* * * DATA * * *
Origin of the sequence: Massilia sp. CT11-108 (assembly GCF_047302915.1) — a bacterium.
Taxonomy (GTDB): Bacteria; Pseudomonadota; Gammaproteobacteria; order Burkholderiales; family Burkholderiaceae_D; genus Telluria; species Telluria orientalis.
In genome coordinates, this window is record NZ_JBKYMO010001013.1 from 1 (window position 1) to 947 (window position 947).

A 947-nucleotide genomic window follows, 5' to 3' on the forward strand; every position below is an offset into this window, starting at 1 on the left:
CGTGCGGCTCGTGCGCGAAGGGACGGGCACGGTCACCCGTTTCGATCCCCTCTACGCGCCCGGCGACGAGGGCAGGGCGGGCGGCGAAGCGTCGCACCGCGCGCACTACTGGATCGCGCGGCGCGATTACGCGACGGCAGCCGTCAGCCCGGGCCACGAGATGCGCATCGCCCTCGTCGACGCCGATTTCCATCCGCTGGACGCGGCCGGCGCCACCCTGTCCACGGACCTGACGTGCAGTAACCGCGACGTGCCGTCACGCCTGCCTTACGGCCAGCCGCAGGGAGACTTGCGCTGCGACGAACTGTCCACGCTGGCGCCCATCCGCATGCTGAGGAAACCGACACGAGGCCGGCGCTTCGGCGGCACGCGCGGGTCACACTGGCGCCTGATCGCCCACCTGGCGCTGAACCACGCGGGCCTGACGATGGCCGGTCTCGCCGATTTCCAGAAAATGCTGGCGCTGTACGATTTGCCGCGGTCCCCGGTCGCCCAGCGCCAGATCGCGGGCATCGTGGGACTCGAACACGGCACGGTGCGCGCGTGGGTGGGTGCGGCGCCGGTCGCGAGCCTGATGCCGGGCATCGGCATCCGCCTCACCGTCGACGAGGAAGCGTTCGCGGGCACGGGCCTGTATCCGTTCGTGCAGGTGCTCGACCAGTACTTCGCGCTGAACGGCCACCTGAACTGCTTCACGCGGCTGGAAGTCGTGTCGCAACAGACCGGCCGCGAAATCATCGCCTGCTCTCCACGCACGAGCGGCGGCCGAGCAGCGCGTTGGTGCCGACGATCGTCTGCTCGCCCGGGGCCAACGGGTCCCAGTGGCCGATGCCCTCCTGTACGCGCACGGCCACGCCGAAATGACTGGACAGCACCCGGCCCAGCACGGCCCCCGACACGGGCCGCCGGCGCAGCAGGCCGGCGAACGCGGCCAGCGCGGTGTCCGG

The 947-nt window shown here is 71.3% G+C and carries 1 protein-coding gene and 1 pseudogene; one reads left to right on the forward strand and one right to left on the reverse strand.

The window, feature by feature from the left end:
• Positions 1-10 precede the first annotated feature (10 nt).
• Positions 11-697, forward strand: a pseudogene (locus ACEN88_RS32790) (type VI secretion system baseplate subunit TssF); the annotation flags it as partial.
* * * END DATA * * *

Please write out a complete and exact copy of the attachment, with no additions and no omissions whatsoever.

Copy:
Origin of the sequence: Massilia sp. CT11-108 (assembly GCF_047302915.1) — a bacterium.
Taxonomy (GTDB): Bacteria; Pseudomonadota; Gammaproteobacteria; order Burkholderiales; family Burkholderiaceae_D; genus Telluria; species Telluria orientalis.
In genome coordinates, this window is record NZ_JBKYMO010001013.1 from 1 (window position 1) to 947 (window position 947).

A 947-nucleotide genomic window follows, 5' to 3' on the forward strand; every position below is an offset into this window, starting at 1 on the left:
CGTGCGGCTCGTGCGCGAAGGGACGGGCACGGTCACCCGTTTCGATCCCCTCTACGCGCCCGGCGACGAGGGCAGGGCGGGCGGCGAAGCGTCGCACCGCGCGCACTACTGGATCGCGCGGCGCGATTACGCGACGGCAGCCGTCAGCCCGGGCCACGAGATGCGCATCGCCCTCGTCGACGCCGATTTCCATCCGCTGGACGCGGCCGGCGCCACCCTGTCCACGGACCTGACGTGCAGTAACCGCGACGTGCCGTCACGCCTGCCTTACGGCCAGCCGCAGGGAGACTTGCGCTGCGACGAACTGTCCACGCTGGCGCCCATCCGCATGCTGAGGAAACCGACACGAGGCCGGCGCTTCGGCGGCACGCGCGGGTCACACTGGCGCCTGATCGCCCACCTGGCGCTGAACCACGCGGGCCTGACGATGGCCGGTCTCGCCGATTTCCAGAAAATGCTGGCGCTGTACGATTTGCCGCGGTCCCCGGTCGCCCAGCGCCAGATCGCGGGCATCGTGGGACTCGAACACGGCACGGTGCGCGCGTGGGTGGGTGCGGCGCCGGTCGCGAGCCTGATGCCGGGCATCGGCATCCGCCTCACCGTCGACGAGGAAGCGTTCGCGGGCACGGGCCTGTATCCGTTCGTGCAGGTGCTCGACCAGTACTTCGCGCTGAACGGCCACCTGAACTGCTTCACGCGGCTGGAAGTCGTGTCGCAACAGACCGGCCGCGAAATCATCGCCTGCTCTCCACGCACGAGCGGCGGCCGAGCAGCGCGTTGGTGCCGACGATCGTCTGCTCGCCCGGGGCCAACGGGTCCCAGTGGCCGATGCCCTCCTGTACGCGCACGGCCACGCCGAAATGACTGGACAGCACCCGGCCCAGCACGGCCCCCGACACGGGCCGCCGGCGCAGCAGGCCGGCGAACGCGGCCAGCGCGGTGTCCGG

The 947-nt window shown here is 71.3% G+C and carries 1 protein-coding gene and 1 pseudogene; one reads left to right on the forward strand and one right to left on the reverse strand.

The window, feature by feature from the left end:
• Positions 1-10 precede the first annotated feature (10 nt).
• Positions 11-697, forward strand: a pseudogene (locus ACEN88_RS32790) (type VI secretion system baseplate subunit TssF); the annotation flags it as partial.